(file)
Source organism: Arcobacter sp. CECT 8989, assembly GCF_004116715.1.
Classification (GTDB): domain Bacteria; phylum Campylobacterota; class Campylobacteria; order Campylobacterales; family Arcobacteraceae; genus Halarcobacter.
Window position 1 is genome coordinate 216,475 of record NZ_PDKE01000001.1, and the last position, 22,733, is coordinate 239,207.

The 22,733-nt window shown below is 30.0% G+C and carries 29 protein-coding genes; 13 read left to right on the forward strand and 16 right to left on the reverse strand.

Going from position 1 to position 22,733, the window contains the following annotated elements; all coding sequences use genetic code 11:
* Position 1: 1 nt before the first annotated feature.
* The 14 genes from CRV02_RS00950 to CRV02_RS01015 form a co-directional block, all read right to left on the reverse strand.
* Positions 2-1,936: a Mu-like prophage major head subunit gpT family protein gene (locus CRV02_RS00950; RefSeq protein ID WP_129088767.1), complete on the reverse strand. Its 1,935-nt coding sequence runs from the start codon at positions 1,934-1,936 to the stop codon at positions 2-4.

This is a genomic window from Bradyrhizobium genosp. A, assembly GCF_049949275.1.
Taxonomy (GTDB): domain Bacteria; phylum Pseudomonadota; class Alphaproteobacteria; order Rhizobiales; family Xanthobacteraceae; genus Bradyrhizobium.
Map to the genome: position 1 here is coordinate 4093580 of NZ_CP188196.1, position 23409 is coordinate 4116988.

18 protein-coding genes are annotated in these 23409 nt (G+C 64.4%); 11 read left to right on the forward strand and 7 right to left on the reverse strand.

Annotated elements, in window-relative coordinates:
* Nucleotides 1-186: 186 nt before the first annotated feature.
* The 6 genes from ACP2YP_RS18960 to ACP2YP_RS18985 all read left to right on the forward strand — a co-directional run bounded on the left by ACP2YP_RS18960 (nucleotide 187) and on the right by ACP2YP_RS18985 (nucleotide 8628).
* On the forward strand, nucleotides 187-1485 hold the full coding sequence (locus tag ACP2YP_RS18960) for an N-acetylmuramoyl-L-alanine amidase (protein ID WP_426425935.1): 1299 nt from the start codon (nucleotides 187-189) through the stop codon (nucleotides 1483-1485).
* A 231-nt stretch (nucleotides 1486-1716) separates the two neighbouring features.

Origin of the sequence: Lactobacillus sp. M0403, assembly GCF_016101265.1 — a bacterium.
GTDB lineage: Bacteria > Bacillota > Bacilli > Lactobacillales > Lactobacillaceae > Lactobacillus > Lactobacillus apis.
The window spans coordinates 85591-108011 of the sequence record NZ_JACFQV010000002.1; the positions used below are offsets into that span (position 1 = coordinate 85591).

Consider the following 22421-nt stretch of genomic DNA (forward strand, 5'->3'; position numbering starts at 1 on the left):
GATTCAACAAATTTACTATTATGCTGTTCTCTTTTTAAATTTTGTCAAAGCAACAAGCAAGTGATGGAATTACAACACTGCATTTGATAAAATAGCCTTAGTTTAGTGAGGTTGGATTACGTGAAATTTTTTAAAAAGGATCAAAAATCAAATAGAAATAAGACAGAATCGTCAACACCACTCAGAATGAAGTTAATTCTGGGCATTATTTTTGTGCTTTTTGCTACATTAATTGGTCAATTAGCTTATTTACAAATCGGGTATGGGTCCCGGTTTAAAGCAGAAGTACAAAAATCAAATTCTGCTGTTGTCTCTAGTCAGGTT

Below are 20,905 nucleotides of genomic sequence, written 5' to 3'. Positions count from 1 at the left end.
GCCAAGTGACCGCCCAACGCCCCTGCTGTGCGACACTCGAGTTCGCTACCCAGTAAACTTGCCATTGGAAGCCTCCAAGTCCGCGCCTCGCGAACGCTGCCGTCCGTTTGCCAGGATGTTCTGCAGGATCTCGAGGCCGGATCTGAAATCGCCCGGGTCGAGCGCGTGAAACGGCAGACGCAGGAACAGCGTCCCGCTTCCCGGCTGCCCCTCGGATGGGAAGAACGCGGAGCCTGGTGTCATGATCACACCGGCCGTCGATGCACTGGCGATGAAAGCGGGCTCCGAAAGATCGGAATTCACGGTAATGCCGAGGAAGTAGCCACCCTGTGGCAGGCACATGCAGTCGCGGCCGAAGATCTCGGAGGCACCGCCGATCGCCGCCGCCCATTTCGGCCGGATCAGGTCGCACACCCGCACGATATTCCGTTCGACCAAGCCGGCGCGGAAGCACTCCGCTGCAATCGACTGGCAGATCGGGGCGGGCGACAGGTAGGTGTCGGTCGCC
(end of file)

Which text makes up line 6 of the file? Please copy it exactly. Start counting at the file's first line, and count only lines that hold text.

* Position 1: 1 nt before the first annotated feature.